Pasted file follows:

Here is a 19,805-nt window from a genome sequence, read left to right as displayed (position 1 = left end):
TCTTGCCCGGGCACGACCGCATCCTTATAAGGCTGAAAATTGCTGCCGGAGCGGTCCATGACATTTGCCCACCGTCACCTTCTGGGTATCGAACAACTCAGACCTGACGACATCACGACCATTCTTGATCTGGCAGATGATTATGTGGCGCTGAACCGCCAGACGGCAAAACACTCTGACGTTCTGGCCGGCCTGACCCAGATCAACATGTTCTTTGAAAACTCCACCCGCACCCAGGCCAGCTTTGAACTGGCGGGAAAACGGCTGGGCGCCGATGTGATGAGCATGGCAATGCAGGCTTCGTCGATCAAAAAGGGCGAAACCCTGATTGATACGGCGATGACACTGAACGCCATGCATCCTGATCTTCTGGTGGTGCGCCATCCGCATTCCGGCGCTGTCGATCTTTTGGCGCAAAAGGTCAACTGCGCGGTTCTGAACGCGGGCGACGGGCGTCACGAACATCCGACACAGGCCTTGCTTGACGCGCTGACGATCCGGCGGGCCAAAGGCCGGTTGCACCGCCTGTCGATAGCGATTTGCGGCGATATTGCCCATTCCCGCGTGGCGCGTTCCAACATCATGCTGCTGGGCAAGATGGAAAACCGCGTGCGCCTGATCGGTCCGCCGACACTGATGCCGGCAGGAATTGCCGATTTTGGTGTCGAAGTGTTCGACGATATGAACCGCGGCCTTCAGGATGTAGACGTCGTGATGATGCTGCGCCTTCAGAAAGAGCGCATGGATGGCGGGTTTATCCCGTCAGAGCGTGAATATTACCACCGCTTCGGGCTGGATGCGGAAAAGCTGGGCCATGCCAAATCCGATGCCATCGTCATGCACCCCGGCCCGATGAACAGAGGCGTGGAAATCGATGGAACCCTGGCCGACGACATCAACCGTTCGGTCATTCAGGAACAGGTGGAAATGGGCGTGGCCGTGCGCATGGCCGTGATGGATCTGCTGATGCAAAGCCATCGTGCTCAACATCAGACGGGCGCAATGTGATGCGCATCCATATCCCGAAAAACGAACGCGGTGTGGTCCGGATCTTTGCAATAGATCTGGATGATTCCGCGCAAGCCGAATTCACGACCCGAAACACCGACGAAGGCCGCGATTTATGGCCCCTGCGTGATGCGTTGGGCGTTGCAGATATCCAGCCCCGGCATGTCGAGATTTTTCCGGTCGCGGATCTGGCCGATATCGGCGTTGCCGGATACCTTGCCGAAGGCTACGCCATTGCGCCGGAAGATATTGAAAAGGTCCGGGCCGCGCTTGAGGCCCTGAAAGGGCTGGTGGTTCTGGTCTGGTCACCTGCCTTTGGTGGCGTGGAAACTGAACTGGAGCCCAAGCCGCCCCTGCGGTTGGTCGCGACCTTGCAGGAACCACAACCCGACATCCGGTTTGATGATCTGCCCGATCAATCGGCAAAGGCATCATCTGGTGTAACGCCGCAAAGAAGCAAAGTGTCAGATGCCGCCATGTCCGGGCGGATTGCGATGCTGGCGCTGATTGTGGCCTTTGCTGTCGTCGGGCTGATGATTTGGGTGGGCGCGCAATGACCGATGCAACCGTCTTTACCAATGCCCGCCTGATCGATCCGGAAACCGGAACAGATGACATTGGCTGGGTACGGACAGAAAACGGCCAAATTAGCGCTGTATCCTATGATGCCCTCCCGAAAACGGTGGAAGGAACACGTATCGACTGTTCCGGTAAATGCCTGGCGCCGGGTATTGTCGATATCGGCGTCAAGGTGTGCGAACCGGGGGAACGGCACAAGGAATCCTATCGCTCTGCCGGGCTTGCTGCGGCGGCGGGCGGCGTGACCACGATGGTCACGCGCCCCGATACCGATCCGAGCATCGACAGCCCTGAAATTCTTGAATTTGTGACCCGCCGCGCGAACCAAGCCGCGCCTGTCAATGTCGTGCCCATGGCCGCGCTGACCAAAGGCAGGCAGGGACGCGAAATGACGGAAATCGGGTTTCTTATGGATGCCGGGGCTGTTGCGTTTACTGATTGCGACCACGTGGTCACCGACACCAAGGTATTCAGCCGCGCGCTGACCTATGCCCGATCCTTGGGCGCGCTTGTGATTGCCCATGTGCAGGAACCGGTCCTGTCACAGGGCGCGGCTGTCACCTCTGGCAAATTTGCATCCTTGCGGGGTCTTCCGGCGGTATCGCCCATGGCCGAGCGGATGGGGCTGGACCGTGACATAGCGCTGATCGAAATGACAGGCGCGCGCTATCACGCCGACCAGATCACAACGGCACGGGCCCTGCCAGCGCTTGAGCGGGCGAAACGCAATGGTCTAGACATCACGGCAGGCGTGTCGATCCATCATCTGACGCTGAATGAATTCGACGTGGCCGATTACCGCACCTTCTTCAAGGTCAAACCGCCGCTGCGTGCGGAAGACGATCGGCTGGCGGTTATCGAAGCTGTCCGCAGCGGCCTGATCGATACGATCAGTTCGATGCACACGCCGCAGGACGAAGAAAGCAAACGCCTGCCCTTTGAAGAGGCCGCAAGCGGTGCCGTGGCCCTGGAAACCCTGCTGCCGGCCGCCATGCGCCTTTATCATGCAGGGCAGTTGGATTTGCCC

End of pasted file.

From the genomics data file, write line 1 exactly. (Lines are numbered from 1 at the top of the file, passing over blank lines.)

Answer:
Here is a 19,805-nt window from a genome sequence, read left to right as displayed (position 1 = left end):